Crosby, Alfred W. Ecological Imperialism. Cambridge: Cambridge University Press, 1986.
--. “Ecological Imperialism: The Overseas Migration of Western Europeans as a Biological Phenomenon.” In The Ends of the Earth: Perspectives on Modern Environmental History, ed. Donald Worster, 103-17. Cambridge: Cambridge University Press, 1988.
Maddocks, Roy R. “A.G.L. McNaughton, R.B. Bennett and the Unemployment Relief Camps, 1932-1935.” MA thesis, Carleton University, 1974.
The following shows several sorts of archival citation. Note that each is categorized under a heading showing its location. As well, the level of specificity varies. Ideally, the bibliography cites specific documents only, but you may find it desirable to cite collections more generally if you have referred to them extensively.
<heading>Catholic Archival Centre, St. John’s, NF
Most Rev E.P. Roche papers, vol. 2, 1915-1950, Armed Forces, 1915-1945
<heading>Library and Archives of Canada (LAC)
Cabinet War Committee. Reel C-11,789, file 1, Minutes of the Cabinet War Committee, 9 December 1939, to 15 July 1940.
“Interviews by Harry Rasky (CBC),” [1980s]. Manuscripts of the First Half of the Twentieth Century, MG 30, C 192, vol. 3, Collection Eric Koch.
<heading>McCord Museum of Canadian History
J.W. Ross papers, p217-d/12
<heading>Metropolitan Toronto Reference Library
Turner, Dr. Alice W. “Sequences of Economic Events in Canada, 1914-1923.” Report to the Advisory Committee on Reconstruction, n.d.
B. AUTHOR-DATE STYLE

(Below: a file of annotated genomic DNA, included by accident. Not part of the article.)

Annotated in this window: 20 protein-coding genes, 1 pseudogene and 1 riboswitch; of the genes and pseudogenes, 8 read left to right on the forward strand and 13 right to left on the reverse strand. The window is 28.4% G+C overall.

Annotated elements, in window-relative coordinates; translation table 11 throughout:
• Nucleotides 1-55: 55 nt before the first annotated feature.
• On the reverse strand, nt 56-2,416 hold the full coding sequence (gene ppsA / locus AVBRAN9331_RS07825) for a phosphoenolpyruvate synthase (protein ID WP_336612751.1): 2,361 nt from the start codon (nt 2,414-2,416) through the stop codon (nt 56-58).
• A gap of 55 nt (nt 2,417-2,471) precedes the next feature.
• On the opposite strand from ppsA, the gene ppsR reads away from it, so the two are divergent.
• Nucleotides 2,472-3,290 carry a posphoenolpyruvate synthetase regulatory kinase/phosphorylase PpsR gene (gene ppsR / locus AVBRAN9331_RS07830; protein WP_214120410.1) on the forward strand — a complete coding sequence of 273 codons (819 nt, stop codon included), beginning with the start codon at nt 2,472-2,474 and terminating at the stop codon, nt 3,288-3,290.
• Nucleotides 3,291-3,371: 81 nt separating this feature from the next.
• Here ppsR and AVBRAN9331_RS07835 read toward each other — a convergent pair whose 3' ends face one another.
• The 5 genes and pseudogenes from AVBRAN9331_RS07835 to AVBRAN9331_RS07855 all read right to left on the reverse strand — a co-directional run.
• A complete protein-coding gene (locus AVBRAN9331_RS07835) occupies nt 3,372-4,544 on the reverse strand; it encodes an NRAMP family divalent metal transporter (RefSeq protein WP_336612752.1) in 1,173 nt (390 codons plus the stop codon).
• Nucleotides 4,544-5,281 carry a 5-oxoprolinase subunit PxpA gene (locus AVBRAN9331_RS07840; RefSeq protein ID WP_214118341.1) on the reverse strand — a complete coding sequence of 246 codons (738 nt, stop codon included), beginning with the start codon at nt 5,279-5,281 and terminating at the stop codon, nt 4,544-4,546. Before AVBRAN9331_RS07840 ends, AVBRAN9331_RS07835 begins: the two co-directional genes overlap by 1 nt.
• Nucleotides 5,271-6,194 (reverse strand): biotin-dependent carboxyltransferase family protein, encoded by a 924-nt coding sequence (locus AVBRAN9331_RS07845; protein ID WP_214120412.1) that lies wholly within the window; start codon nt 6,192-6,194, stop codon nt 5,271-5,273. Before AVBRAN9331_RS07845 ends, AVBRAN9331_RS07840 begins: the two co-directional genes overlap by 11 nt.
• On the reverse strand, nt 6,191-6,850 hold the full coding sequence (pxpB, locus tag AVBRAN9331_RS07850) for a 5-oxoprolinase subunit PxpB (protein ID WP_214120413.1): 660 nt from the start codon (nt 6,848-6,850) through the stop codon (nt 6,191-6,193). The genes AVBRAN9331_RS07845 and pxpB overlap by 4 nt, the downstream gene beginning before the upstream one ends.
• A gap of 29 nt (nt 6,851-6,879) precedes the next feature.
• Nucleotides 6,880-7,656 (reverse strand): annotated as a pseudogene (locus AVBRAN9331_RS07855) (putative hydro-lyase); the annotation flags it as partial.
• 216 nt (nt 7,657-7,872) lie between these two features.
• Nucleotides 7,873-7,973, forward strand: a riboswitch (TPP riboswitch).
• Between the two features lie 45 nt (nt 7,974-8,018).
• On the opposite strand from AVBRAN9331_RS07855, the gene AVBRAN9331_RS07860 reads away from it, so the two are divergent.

Author-date citation consists of in-text references and a References or Works Cited list.
The syntax and content of the author’s sentence govern the location of the citation. When an author-date citation occurs with a quotation we prefer the following styles:
Smith (1989, 221) noted that “the narrow path is difficult.”
Constitutional experts agree that “the narrow path is difficult” (Smith 1989, 221; also Jones 2001; Ray 2003).
Smith (1989) noted that “the narrow path is difficult” (221).
Smith noted that “the narrow path is difficult” (1989, 221).
Author and date in parentheses
(Smith 1993, 123)
(Smith and Jones 1996; White 1998, 2000; Smith et al. 2001)
(Unattributed book title 1996, 213-14)
(Environment Canada 1999)
Author noted in the running text
Smith (1993, ch. 1)
Smith (1993, 123)
Mary Smith (personal communication, 31 January 2000)
Smith and Jones (1996)
Smith, Jones, and White (1998)
Smith et al. (2001) [four or more authors]
A reference list, or works cited list, generally contains all and only those works cited in the text. They are presented in alphabetical order by author, and from oldest to most recent if an author has several works. If two or more works by the same author share a publication year, the letters a, b, c, and so on are affixed to the date.
The following are examples of types of works in an author-date list. In a standard reference list, they would be grouped together and alphabetized.
Goldberg, D.T., ed. 1994. Multiculturalism: A critical reader. Oxford: Blackwell.
Hallam, S. 2002a. Ability grouping in schools. Perspectives on Education Policy no. 13. London: Institute of Education, University of London.
--. 2002b. Ability and disability: The myths and facts. London: Edward Arnold.
Part of a book
Henriques, J. 1984. Social psychology and the politics of racism. In Changing the subject: Psychology, social regulation, and subjectivity, ed. J. Henriques, W. Holloway, C. Urwin, C. Venn, and V. Walkerdine, 11-25. London: Methuen.
Kapur, R. 2002. Monsoon in a teacup. Legal Affairs http://www.legalaffairs.org/issues/September-October-2002.
Kirton, A., and H. Brighouse. 2001. Compulsory citizenship education in England: Problems and prospects. Delta 53(1-2): 61-78.